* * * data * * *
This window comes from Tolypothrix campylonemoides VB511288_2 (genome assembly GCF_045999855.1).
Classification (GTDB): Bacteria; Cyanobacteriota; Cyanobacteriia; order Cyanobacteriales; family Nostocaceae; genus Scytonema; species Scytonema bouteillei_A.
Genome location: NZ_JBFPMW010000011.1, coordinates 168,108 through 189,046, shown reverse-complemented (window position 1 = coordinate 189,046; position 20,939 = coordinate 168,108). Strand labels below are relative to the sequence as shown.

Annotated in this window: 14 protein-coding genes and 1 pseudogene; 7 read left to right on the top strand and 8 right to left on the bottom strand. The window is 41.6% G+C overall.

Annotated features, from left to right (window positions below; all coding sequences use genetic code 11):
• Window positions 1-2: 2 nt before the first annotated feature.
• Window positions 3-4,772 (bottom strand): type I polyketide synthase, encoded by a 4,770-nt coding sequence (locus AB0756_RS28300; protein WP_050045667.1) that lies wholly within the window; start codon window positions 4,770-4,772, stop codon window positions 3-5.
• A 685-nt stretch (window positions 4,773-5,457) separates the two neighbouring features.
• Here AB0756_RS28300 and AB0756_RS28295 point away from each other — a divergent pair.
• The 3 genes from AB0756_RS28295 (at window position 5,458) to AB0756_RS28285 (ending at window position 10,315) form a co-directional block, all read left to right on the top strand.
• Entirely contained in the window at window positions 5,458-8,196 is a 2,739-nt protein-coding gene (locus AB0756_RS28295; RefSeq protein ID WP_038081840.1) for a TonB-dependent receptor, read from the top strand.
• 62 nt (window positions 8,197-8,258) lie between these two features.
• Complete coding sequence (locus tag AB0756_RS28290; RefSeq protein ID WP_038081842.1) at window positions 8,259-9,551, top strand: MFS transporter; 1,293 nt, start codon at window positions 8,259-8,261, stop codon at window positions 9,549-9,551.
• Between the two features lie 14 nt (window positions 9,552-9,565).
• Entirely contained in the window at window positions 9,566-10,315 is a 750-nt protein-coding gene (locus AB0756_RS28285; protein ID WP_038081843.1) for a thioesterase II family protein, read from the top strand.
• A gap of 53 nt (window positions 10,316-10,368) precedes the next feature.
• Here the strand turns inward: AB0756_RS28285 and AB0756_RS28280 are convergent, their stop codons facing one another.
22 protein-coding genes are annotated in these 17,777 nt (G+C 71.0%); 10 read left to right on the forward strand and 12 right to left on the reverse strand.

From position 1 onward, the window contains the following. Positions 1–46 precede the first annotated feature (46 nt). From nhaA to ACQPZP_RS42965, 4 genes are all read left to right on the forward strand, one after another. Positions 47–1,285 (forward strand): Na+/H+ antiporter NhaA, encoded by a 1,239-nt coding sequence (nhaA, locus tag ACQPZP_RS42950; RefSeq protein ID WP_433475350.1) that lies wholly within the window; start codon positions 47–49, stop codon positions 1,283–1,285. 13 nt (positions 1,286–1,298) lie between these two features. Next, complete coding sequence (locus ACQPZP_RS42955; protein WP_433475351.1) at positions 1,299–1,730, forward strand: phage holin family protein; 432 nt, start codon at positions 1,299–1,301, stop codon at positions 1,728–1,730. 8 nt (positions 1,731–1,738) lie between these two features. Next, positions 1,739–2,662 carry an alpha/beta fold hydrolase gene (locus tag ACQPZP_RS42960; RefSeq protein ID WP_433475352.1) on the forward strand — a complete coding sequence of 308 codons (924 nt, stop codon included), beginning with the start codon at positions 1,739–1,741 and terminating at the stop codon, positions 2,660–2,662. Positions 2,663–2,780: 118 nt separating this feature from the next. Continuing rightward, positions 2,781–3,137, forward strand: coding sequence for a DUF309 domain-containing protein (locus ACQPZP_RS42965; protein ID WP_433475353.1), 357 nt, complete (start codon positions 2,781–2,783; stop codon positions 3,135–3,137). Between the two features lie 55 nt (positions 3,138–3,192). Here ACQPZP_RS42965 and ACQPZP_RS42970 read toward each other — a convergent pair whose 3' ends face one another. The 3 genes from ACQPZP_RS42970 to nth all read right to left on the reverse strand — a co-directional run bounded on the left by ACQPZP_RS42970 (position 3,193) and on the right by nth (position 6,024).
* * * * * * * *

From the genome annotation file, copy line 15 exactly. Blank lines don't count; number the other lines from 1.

• Entirely contained in the window at window positions 9,566-10,315 is a 750-nt protein-coding gene (locus AB0756_RS28285; protein ID WP_038081843.1) for a thioesterase II family protein, read from the top strand.